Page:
|KROFT, BRENDA - University Of Maryland|
|LICHTENDWALD, MARINA - Orise Fellow|
|Luo, Yaguang - Sunny|
Submitted to: International Journal of Food Microbiology
Publication Type: Peer Reviewed Journal
Publication Acceptance Date: 1/3/2022
Publication Date: 1/10/2022
Citation: Gu, G., Kroft, B., Lichtendwald, M., Luo, Y., Millner, P.D., Patel, J.R., Nou, X. 2022. Dynamics of Listeria monocytogenes and microbiome on fresh-cut cantaloupe and romaine lettuce during storage at refrigerated and abusive temperatures. International Journal of Food Microbiology. 364:109531. https://doi.org/10.1016/j.ijfoodmicro.2022.109531.
Interpretive Summary: In recent years, listeriosis outbreaks and recalls associated with fresh produce, like cantaloupe and leafy green, have raised increasing attention and highlighted the need for concerted effort to effectively control this foodborne pathogen in produce production and distribution systems. Fresh-cut produce is considered to be more vulnerable for the colonization and proliferation of foodborne pathogens due to damaged tissue and rich nutrient on cut surface. In this study, ARS scientists examined the dynamics of inoculated Lm and native microbiome on fresh-cut cantaloupe and romaine lettuce during storage at refrigerated and abused temperatures. The microbiota shifts were also compared with the patterns of Lm abundance to gain insights on the effects of indigenous microbiota on Lm growth. Data derived from the microbiome experiments could contribute to better understanding of the relationship between Lm and indigenous microbiomes on produce during storage. Certain species from produce, like romaine lettuce, have the capacity to potentially suppress the growth of Lm. High variance of microbiome on produce (difference among individual samples and significant temporal shift) are one of the main challenges to elucidate the exact impact of indigenous microbiome on Lm. This research benefits produce industries by understanding microbial dynamics of food ecosystems that can ultimately lead to safer, more efficient, and sustainable food-production practices.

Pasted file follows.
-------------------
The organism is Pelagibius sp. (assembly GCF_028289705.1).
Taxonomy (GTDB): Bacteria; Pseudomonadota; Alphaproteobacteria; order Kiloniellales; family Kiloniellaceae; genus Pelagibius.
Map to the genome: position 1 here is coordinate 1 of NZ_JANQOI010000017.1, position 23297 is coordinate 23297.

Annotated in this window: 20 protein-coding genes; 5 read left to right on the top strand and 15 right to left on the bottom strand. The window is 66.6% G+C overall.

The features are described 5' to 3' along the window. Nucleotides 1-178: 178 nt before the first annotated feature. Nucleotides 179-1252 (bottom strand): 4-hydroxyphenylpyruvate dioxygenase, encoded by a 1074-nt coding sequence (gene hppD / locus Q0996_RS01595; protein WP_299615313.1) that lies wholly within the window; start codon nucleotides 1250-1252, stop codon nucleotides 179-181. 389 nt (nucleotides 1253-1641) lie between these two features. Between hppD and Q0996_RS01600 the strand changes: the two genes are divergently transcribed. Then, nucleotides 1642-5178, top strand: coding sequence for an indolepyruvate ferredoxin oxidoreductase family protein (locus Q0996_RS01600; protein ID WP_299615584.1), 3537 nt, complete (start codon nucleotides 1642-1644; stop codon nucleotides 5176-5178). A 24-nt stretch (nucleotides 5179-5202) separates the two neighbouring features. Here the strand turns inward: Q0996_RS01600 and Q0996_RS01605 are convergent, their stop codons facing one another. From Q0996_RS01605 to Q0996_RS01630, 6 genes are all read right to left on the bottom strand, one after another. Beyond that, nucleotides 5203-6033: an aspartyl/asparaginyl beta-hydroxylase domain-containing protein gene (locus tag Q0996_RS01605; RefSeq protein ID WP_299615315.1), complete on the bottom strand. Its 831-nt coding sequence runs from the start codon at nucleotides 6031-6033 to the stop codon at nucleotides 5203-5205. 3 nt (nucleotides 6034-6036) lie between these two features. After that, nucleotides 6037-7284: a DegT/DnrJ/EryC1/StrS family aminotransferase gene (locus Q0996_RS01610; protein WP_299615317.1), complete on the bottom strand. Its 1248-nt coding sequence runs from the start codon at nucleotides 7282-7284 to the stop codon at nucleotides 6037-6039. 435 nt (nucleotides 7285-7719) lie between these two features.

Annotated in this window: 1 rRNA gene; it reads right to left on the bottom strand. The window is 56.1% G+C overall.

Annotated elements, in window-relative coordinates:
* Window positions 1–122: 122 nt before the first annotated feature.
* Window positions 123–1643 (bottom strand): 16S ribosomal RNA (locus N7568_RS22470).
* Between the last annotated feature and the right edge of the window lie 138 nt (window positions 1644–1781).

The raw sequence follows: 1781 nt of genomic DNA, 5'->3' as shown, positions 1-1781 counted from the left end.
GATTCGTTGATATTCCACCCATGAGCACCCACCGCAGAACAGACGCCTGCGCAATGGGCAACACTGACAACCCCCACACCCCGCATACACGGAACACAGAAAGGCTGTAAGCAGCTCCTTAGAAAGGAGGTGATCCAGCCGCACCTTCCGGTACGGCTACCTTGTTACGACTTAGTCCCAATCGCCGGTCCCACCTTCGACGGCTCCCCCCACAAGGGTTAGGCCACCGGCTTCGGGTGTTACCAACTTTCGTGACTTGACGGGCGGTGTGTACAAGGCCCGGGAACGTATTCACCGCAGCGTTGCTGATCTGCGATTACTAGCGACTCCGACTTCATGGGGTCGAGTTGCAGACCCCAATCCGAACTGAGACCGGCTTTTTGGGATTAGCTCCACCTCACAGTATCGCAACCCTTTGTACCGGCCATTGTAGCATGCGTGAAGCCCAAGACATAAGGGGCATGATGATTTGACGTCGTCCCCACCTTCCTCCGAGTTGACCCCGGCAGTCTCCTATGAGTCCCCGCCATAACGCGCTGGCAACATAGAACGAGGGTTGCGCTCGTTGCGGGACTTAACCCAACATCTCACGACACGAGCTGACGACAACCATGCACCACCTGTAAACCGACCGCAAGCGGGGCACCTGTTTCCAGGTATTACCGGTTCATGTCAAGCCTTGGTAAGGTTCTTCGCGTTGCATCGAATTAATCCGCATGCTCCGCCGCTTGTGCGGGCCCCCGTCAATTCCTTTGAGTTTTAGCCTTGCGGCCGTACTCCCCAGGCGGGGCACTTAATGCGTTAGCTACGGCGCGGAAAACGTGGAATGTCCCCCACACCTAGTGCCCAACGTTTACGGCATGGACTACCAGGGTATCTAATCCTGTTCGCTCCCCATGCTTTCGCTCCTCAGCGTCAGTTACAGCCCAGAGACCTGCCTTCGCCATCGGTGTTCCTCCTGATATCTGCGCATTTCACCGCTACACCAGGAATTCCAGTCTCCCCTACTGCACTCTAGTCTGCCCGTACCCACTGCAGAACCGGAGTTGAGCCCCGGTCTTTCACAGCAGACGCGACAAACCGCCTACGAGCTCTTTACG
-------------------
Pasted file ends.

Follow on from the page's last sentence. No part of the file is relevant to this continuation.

Technical Abstract: Listeria monocytogenes (Lm) outbreaks and recalls associated with fresh produce in recent years have heightened concerns and demands from industry and consumers to more effectively mitigate the contamination risk of this foodborne pathogen on fresh produce. In this study, the growth of Lm and indigenous bacteria on fresh-cut cantaloupe and romaine lettuce held at refrigerated (4 °C) and abusive temperatures (10-24 °C) was determined by both culture dependent and independent methods. Composition and dynamics of bacterial communities on Lm inoculated and non-inoculated samples were analyzed by 16S rDNA high-throughput sequencing. Fresh-cut cantaloupe provided favorable growth conditions for Lm proliferation to overtake indigenous bacteria. The Lm population also increased on fresh-cut lettuce, but the growth rate was lower than that of the total mesophilic bacteria, especially at 4 °C. Microbial diversity of fresh-cut cantaloupe was significantly lower than that of fresh-cut romaine lettuce. The Shannon index of microbial communities on cantaloupe declined after storage, but it was not significantly changed on lettuce samples. Shifts in the bacterial microbiome on cantaloupe were mainly affected by Lm inoculation, while both inoculation and storage temperature played significant roles on lettuce bacterial communities. Multiple indigenous bacteria, such as Leuconostoc and Weissella spp., were negatively correlated with Lm abundance on romaine lettuce, and were determined by bioassay as potential anti-listerial species.